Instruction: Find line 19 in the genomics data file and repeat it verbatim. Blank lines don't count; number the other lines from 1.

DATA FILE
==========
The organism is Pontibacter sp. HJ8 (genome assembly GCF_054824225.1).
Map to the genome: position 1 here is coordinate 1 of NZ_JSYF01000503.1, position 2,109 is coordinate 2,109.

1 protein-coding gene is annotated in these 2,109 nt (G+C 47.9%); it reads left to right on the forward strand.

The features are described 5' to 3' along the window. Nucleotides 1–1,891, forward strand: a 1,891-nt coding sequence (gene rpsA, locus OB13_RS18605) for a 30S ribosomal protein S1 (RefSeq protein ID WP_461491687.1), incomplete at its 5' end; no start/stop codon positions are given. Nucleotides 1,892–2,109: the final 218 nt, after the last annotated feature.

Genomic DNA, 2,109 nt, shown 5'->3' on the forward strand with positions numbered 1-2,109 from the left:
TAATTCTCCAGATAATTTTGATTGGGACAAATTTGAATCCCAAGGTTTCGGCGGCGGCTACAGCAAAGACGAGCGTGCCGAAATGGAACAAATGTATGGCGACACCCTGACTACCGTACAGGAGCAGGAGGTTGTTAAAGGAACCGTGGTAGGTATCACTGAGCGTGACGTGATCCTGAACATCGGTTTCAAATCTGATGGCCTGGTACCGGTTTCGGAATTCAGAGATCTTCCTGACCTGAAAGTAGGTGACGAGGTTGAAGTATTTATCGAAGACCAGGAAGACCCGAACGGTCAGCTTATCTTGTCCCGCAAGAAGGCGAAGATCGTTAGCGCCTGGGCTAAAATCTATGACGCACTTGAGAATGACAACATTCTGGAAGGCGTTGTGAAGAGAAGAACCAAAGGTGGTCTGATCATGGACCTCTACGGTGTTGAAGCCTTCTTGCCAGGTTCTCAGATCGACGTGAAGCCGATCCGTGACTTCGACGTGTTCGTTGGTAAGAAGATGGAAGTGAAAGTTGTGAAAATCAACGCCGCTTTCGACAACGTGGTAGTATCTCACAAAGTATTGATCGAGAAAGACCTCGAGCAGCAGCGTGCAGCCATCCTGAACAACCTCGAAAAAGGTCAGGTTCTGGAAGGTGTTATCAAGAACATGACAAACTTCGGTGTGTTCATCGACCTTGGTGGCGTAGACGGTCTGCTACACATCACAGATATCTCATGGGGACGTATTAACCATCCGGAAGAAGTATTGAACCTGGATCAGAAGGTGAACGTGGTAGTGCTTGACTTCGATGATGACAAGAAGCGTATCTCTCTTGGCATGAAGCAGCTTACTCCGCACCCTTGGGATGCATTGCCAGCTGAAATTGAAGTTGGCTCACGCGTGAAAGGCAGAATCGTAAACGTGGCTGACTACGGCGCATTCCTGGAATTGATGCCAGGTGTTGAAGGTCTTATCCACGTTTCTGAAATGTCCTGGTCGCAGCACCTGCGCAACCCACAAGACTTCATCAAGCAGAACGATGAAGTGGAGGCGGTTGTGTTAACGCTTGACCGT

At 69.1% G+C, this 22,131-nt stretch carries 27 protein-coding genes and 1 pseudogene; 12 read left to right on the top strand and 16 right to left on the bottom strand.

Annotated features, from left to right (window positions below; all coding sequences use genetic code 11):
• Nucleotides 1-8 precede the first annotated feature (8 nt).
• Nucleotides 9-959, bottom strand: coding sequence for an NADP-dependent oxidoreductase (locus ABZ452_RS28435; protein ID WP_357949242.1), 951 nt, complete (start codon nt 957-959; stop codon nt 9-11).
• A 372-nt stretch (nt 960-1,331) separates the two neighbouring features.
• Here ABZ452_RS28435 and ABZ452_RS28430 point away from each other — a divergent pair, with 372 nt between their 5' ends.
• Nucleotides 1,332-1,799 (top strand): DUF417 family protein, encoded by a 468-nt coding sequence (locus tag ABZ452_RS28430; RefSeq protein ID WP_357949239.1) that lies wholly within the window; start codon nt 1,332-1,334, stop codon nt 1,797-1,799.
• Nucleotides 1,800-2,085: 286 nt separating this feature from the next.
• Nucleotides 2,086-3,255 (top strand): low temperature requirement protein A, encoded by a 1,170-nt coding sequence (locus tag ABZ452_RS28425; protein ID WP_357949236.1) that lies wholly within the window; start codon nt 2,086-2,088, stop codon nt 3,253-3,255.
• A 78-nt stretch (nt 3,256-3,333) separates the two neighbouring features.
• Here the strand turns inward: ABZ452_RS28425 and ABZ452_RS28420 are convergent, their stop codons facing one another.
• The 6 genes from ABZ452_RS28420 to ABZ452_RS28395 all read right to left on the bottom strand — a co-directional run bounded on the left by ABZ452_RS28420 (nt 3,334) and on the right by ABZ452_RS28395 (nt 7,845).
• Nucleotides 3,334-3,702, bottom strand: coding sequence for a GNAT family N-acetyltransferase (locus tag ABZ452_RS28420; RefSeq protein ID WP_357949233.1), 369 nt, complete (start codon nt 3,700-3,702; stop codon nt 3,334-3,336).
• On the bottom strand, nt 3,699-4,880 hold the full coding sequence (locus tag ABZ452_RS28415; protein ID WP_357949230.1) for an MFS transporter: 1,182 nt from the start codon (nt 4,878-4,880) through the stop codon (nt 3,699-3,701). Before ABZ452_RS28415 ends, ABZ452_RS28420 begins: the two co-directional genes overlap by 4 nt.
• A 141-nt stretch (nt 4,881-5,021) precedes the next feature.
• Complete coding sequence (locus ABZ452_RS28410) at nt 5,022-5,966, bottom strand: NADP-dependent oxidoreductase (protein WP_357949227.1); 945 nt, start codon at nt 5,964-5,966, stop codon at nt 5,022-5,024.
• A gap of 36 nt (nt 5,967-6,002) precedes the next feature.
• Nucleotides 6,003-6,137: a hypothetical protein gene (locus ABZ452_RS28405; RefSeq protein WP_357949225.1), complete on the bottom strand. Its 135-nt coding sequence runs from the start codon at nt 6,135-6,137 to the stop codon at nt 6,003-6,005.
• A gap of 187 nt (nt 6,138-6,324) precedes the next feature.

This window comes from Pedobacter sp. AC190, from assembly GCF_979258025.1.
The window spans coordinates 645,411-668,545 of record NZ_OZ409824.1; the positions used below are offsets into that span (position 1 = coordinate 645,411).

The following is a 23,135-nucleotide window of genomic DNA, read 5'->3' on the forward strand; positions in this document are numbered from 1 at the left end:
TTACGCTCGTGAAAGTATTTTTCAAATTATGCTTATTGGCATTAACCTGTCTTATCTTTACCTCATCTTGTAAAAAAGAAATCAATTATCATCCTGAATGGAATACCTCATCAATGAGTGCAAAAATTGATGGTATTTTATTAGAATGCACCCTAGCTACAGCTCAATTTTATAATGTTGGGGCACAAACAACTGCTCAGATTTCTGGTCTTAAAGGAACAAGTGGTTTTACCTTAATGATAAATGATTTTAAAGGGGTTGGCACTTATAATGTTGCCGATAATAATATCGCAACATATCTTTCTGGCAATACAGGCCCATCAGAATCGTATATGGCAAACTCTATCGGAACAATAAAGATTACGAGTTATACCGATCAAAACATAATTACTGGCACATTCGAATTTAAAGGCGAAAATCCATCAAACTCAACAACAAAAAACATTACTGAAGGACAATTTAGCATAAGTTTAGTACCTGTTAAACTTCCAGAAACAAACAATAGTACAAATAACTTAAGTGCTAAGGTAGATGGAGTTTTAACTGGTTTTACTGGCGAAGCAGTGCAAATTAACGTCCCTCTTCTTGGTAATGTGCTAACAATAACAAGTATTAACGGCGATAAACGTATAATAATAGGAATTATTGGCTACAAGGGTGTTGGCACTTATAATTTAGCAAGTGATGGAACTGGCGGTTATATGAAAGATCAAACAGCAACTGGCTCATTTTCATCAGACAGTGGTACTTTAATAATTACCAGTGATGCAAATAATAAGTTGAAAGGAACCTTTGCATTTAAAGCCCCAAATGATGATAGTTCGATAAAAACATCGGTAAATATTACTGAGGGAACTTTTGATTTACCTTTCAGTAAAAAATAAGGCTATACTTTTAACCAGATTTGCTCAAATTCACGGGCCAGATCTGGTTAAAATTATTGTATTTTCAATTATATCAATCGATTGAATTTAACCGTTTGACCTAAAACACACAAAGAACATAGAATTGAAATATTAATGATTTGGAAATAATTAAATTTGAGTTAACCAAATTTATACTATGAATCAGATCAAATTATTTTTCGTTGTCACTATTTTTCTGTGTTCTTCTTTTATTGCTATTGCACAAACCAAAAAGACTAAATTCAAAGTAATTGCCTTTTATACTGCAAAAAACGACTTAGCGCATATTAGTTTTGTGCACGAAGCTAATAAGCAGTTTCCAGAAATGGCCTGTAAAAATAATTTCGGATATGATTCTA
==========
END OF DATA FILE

• Nucleotides 3,334-3,702, bottom strand: coding sequence for a GNAT family N-acetyltransferase (locus tag ABZ452_RS28420; RefSeq protein ID WP_357949233.1), 369 nt, complete (start codon nt 3,700-3,702; stop codon nt 3,334-3,336).